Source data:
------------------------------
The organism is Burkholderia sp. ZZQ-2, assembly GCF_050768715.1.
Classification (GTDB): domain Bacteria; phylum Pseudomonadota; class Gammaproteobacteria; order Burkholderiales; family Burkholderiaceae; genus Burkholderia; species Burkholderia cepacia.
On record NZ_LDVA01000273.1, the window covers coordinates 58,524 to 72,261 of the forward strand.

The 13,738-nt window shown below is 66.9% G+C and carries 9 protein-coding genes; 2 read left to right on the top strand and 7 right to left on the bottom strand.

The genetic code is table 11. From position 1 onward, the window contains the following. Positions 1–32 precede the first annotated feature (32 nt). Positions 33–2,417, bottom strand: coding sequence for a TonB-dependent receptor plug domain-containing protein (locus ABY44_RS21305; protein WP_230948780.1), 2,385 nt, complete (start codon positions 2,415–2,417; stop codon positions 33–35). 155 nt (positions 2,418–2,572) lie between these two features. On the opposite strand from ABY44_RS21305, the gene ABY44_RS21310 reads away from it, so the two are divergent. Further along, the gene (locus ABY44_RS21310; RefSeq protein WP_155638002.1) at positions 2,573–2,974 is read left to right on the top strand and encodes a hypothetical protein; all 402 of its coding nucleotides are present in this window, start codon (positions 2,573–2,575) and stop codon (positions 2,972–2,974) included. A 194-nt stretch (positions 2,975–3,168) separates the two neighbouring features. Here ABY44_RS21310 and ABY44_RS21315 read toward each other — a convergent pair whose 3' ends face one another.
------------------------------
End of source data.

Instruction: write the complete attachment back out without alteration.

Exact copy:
The organism is Burkholderia sp. ZZQ-2, assembly GCF_050768715.1.
Classification (GTDB): domain Bacteria; phylum Pseudomonadota; class Gammaproteobacteria; order Burkholderiales; family Burkholderiaceae; genus Burkholderia; species Burkholderia cepacia.
On record NZ_LDVA01000273.1, the window covers coordinates 58,524 to 72,261 of the forward strand.

The 13,738-nt window shown below is 66.9% G+C and carries 9 protein-coding genes; 2 read left to right on the top strand and 7 right to left on the bottom strand.

The genetic code is table 11. From position 1 onward, the window contains the following. Positions 1–32 precede the first annotated feature (32 nt). Positions 33–2,417, bottom strand: coding sequence for a TonB-dependent receptor plug domain-containing protein (locus ABY44_RS21305; protein WP_230948780.1), 2,385 nt, complete (start codon positions 2,415–2,417; stop codon positions 33–35). 155 nt (positions 2,418–2,572) lie between these two features. On the opposite strand from ABY44_RS21305, the gene ABY44_RS21310 reads away from it, so the two are divergent. Further along, the gene (locus ABY44_RS21310; RefSeq protein WP_155638002.1) at positions 2,573–2,974 is read left to right on the top strand and encodes a hypothetical protein; all 402 of its coding nucleotides are present in this window, start codon (positions 2,573–2,575) and stop codon (positions 2,972–2,974) included. A 194-nt stretch (positions 2,975–3,168) separates the two neighbouring features. Here ABY44_RS21310 and ABY44_RS21315 read toward each other — a convergent pair whose 3' ends face one another.